3 min read

An Extensible Approach to Browser Security Policy

Alex Russell posted some thoughts today about how he wishes the W3C would architect the next version of the Content Security Policy.

I agree with Alex that designing CSP as a "library" that uses other browser primitives would increase its long-term utility and make it compose better with other platform features.

Alex is advocating the use of extensible web principles in the design of this API, and I wholeheartedly support his approach.


You can skip this section if you already understand CSP.

For the uninitiated, Content Security Policy is a feature that allows web sites to opt into stricter security than what the web platform offers by default. For example, it can restrict which domains to execute scripts from, prevent inline scripts from running altogether, and control which domains the network stack is allowed to make HTTP requests to.

To opt into stricter security using the current version of CSP, a website includes a new header (Content-Security-Policy) which can contain a number of directives.

For example, in order to prevent the browser from making any network requests to cross-domain resources, a server can return this header:

Content-Security-Policy: default-src 'self'

This instructs the browser to restrict all network requests to the current domain. This includes images, stylesheets, and fonts. Essentially, this means that scripts run on your page will be unable to send data to third-party domains, which is a common source of security vulnerabilities.

If you want to allow the browser to make requests to its own domain, plus the Google Ajax CDN, your server can do this:

Content-Security-Policy: default-src 'self' ajax.googleapis.com

Factoring the Network Layer

If you look at what CSP is doing, it's essentially a syntax for controlling what the network stack is allowed to do.

There are other parts of the web platform that likewise control the network stack, and more all the time. What you'd like is for all of these features to be defined in terms of some lower-level primitive—ideally, one that was also exposed to JavaScript itself for more fine-grained, programmatic tweaks.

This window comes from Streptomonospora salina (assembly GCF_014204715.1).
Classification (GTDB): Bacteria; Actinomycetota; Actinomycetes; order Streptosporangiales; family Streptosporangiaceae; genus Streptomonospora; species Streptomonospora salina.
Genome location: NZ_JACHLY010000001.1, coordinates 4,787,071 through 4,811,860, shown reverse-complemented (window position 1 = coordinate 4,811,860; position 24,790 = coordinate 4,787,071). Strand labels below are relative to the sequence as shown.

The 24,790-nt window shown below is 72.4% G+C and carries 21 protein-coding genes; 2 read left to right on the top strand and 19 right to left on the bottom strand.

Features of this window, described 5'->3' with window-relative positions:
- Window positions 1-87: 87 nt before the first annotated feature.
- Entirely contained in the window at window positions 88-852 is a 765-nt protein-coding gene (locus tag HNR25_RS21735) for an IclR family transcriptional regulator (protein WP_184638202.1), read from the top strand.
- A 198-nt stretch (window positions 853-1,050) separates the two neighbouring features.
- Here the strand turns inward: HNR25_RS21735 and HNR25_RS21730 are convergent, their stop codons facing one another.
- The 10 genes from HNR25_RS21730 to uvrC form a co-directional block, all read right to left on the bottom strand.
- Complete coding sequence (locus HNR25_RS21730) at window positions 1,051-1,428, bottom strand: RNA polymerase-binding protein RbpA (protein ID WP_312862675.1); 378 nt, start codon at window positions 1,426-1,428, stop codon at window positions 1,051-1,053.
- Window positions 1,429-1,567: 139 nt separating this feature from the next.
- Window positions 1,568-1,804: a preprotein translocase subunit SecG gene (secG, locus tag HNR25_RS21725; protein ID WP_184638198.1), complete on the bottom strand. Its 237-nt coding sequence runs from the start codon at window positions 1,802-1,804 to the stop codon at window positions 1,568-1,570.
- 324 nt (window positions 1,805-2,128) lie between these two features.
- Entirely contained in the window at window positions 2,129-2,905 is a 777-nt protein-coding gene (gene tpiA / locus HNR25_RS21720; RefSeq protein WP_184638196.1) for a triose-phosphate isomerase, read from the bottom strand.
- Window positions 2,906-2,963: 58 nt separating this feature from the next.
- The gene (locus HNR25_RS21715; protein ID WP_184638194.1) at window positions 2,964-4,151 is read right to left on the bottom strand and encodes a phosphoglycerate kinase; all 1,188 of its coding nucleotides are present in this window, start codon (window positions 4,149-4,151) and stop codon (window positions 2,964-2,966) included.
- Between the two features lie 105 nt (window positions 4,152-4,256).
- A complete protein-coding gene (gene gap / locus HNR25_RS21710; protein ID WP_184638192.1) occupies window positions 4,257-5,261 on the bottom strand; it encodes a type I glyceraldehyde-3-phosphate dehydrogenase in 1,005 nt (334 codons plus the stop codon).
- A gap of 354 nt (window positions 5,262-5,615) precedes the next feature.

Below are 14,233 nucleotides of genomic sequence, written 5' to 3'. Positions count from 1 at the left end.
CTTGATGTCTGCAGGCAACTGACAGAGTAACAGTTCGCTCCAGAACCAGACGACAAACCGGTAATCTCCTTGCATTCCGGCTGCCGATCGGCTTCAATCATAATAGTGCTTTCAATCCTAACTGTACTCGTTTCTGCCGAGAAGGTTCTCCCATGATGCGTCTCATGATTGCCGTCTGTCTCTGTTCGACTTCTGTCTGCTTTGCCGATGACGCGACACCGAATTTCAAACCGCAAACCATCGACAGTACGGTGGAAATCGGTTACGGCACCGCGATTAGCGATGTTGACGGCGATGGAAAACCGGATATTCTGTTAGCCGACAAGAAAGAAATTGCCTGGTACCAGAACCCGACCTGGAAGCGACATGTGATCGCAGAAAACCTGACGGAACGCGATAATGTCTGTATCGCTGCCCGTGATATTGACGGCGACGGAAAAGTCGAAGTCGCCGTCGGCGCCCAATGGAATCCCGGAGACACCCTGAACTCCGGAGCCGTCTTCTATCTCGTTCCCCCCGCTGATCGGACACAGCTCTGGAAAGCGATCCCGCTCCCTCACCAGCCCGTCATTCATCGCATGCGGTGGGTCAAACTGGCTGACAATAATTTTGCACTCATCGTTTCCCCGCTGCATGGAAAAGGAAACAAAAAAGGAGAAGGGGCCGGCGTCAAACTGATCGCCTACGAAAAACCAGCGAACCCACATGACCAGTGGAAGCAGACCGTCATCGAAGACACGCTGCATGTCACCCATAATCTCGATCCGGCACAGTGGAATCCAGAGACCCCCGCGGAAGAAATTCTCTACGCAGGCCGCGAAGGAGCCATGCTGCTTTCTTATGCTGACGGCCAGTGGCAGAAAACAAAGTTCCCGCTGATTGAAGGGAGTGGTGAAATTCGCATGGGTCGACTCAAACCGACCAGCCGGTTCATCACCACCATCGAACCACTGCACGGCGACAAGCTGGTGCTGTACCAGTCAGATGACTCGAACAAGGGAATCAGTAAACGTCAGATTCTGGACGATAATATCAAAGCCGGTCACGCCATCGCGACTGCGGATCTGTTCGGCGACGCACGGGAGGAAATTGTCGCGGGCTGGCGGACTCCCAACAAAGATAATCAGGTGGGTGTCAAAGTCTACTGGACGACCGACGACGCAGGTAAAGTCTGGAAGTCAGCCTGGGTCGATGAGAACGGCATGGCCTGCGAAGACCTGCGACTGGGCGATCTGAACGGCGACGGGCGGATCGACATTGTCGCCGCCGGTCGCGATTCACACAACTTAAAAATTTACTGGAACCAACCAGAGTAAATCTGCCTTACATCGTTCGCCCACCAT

Imagine that you had the ability to intercept network requests programmatically, and decide whether to allow the request to continue. You might have an API something like this:

var origin = window.location.origin;

page.addEventListener('fetch', function(e) {
  var url = e.request.url;
  if (origin !== url.origin) {
    // block the network request

  // otherwise, allow the network request through

You would then be able to describe how the browser interprets CSP in terms of this primitive API.

You could even imagine writing a CSP library purely in JavaScript!

page.addEventListener('fetch', function(e) {
  if (e.type === 'navigate') {
    e.respondWith(networkFetch(url).then(function(response) {
      // extract CSP headers and associate them with e.window.id
      // this is a pseudo-API to keep the implementation simple
      CSP.setup(e.window.id, response);

      return response;
  } else {
    if (!CSP.isAllowed(e.window.id, e.request)) {

The semantics of CSP itself can be expressed in pure JavaScript, so these primitives are enough to build the entire system ourselves!

I have to confess, I've been hiding something from you. There is already a proposal to provide exactly these network layer hooks. It even has exactly the API I showed above.

The Extensible Web

Extensible web principles give us a very simple path forward.

Continue iterating on the declarative form of the Content Security Policy, but describe it in terms of the same primitives that power the Navigation Controller proposal.

When web developers want to tweak or extend the built-in security features, they can write a library that intercepts requests and applies tweaks to the policy by extending the existing header syntax.

If all goes well, those extensions will feed into the next iteration of CSP, giving us a clean way to let platform users inform the next generation of the platform.

This approach also improves the likelihood that other features that involve the network stack will compose well with CSP, since they will also be written in terms of this lower level primitive.

Many of the benefits that Dave Herman outlined in the closing of my last post are brought into concrete terms in this example.

I hope to write more posts that explore how extensible web principles apply to platform APIs, both new and old.

Fellow web developers, let's persuade Adam Barth, Dan Veditz, Mike West (the CSP specification editors) to factor the next version of CSP in terms of the new Navigation Controller specification.

Then, we will have the tools we need to extend the web's security model forward.